Now that I’m done complaining, here’s the good part. These are the highlights from my training. I had an excellent trainer who wanted to make sure I was prepared, but also tried to make the experience fun for me. He did a wonderful job balancing my training experience.

– We went backstage at Jungle Cruise and saw their dry dock. There were boats, an elephant, and a hippo!
– We went on board the Grand One when we saw it at dry dock. If you don’t know, that’s the yacht that people can rent hourly from the Grand Floridian. It costs $550/hr to take out on the lake.
– We watched the end of Wishes (fireworks) from the pilot house on a ferryboat.
– We went down the water pageant channel and saw a high school band practicing for their parade around MK.
– Today I got to briefly drive a motor cruiser, which most deckhand trainees don’t ever do.
– I drove a boat in a tropical storm.

Those things aren’t part of the training curriculum, and if you ever end up deckhanding, your experience will be completely different from mine. Hopefully your trainer will throw in some cool stuff for you too, because it really helped me keep my spirits up. Don’t get overwhelmed. They know it’s a lot to learn very quickly.

One more thing about check out – I was wrong a lot. I said “I don’t know” a lot. I messed up several times. But I always listened when he corrected me and tried to soak it all in. I was able to perform my duties well, and I had retained most of the information which I was told. Therefore, I passed. At times was afraid I wouldn’t, but he assured me that I did very well.

Tomorrow I’m taking an online boat safety class, and then I’m part of the fleet!

Traditions and Welcome to Transportation!

Yes, I’ve started on the job training. But I’m not ready to talk about it yet (except maybe briefly). This is about what to expect for the rest of orientation after check-in.

Traditions

Traditions is your first real assimilation into Disney culture. There are some fun surprises throughout the day, and there’s honestly nothing to be afraid of. I’m (mostly) an introvert, so I was nervous about participation. But the atmosphere is not intimidating, and no one forces you to do or say anything. I was able to participate at my level without feeling completely overwhelmed. That being said, here’s what you can expect: it takes about 4.5 hours, and there will be about 25-40 people in your class. You learn about Disney heritage a little bit, about the four keys, and some general castmember information. You get your ID card and nametag! Awesome! And some other fun stuff happens along the way. 😉 That’s all you’ll get out of me! Oh, one more thing. They’re serious when they say to wear comfortable walking shoes. They’re not super strict about the dress code, just make sure you look put together and professional. And wear comfy shoes!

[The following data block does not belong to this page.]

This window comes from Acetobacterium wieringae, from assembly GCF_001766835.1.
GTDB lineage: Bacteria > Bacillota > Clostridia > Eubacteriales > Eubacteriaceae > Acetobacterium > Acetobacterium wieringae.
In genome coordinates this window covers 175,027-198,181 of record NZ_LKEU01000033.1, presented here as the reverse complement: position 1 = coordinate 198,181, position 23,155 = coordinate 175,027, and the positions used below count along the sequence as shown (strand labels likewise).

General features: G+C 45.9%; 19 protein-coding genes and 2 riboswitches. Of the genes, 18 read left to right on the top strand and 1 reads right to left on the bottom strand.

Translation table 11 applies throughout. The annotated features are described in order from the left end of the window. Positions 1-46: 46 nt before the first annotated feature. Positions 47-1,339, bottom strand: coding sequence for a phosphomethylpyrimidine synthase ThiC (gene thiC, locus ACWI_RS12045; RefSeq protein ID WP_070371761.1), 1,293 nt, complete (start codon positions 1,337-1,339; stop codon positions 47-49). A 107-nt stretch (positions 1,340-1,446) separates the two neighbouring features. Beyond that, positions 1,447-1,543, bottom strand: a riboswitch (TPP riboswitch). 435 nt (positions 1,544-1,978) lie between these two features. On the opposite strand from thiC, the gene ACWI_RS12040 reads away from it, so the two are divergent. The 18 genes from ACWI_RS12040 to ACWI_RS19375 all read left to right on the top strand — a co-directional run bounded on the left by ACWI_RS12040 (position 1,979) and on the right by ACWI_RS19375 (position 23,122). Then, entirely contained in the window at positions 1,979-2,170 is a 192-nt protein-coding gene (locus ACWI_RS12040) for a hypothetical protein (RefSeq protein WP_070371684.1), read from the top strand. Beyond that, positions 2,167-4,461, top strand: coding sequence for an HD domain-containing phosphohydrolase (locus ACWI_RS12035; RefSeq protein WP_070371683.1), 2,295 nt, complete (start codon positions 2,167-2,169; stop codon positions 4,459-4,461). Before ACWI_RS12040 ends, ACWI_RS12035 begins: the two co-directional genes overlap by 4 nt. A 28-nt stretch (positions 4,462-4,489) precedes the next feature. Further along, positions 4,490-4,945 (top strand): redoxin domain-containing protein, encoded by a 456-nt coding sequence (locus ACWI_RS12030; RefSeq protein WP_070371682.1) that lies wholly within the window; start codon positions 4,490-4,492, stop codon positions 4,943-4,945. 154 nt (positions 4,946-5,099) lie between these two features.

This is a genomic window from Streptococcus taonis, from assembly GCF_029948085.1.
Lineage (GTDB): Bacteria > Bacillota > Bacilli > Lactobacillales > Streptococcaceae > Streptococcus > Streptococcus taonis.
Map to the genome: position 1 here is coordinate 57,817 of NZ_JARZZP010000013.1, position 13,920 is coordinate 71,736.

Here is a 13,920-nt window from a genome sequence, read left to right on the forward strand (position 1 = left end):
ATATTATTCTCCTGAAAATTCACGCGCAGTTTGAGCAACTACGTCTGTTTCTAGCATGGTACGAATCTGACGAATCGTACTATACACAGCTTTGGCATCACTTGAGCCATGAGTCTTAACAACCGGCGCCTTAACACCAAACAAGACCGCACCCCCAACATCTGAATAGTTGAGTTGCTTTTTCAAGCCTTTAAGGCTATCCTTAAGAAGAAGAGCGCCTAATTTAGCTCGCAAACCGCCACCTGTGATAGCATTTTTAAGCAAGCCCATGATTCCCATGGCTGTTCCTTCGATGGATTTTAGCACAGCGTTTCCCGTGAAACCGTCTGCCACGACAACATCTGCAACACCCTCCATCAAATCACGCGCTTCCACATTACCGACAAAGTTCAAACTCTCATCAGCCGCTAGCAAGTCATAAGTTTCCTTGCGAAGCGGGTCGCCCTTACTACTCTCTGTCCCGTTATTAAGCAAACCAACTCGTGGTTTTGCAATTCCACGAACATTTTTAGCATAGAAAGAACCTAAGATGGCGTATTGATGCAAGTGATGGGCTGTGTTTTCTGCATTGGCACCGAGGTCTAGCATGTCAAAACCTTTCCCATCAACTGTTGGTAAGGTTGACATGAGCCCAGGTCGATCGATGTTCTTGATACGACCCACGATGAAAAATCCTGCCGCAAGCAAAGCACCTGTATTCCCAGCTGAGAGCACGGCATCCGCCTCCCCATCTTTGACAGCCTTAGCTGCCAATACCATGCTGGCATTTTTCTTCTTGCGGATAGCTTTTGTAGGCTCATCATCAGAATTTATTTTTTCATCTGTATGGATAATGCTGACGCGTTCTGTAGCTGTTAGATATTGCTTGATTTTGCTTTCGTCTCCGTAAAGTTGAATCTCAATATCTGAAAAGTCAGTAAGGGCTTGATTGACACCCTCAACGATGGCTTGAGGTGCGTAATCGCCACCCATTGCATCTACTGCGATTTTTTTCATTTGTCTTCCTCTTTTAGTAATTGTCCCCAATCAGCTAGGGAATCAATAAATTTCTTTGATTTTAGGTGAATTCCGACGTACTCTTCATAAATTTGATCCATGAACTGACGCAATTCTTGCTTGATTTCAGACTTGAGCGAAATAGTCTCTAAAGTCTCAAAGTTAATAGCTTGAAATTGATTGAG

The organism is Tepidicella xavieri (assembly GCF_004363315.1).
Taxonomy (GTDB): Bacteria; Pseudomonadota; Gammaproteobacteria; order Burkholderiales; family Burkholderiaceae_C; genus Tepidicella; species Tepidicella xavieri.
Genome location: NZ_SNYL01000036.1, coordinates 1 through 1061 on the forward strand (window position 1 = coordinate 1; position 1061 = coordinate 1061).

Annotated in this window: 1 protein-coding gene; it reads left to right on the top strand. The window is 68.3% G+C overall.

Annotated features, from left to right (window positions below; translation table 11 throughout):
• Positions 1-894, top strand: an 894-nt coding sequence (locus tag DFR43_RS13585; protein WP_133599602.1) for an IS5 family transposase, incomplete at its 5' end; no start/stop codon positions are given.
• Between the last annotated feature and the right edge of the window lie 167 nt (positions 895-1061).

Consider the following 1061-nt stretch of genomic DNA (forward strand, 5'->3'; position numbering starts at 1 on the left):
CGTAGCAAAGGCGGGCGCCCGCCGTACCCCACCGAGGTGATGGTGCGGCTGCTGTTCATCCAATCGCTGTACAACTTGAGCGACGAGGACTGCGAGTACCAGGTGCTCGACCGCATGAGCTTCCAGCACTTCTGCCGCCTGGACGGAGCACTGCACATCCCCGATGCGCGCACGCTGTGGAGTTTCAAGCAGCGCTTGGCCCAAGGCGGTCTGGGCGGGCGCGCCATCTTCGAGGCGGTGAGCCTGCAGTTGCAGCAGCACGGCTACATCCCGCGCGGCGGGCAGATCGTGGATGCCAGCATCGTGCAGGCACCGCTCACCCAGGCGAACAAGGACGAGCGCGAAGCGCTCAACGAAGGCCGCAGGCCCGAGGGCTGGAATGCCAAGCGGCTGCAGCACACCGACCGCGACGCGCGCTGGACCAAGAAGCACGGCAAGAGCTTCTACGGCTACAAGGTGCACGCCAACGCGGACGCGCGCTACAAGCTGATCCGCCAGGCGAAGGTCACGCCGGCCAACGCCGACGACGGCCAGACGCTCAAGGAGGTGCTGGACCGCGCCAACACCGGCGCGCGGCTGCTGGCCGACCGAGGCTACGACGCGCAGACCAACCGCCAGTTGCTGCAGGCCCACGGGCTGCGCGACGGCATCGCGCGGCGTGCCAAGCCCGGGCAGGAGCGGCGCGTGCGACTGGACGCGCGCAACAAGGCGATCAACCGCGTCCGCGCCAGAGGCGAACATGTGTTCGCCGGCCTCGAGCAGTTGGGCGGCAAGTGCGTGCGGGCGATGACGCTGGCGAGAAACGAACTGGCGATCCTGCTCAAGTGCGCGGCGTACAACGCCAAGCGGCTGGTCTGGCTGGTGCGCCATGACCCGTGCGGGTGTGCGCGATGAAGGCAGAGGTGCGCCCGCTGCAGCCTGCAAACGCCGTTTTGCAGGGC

Welcome to Transportation! Orientation

Ok, here’s where we get into the individual roles. I had my orientation two days after Traditions, but that’s not always the case. Sometimes they’re the next day or a few days later… it just depends. On the Transportation orientation, it is critical that you wear comfy shoes and light clothing – you’ll be walking a lot. We toured the buses, boats, and monorails, just to see what is available to guests, and we also walked through the Magic Kingdom a little bit.

I was surprised by the diverse roles within Transportation! If you’re on Transportation and from College Program, you’re (probably) going to be doing one of four things:

Watercraft (me!): I’m a deckhand for Magic Kingdom boats. I’m sure I’ll explain more later.
Friendship boats: I think you actually get to drive these as a CP, but I could be wrong.
Bus greeter: You stand at a bus stop and talk to guests… help them get to where they need to be and stuff.
Monorails: You start out on the platform, but they might let you drive eventually… I’m not sure.

So out of our little orientation group of 8 people, 3 of us are in watercraft. There were only 3 CPs there, which surprised me. Two of the CPs are watercraft, and the third is a bus greeter.

After our tour, we went back to Disney University and did some safety training and online learning activities. It wasn’t terribly exciting, but it is important and it’s something you’d have to go through at just about any job. The whole orientation took about 8.5 hours, but we got a decent lunch break and some short breaks throughout the day. Overall it was fun and interesting, and I loved meeting that group of people… it’s kind of like we had been narrowed down from all freshmen to freshmen in a certain college. (The College of Transportation?) Hopefully I’ll write soon about my specific training, but I have to get up at 4:30 for work, so it’s bedtime now.

This is my life now…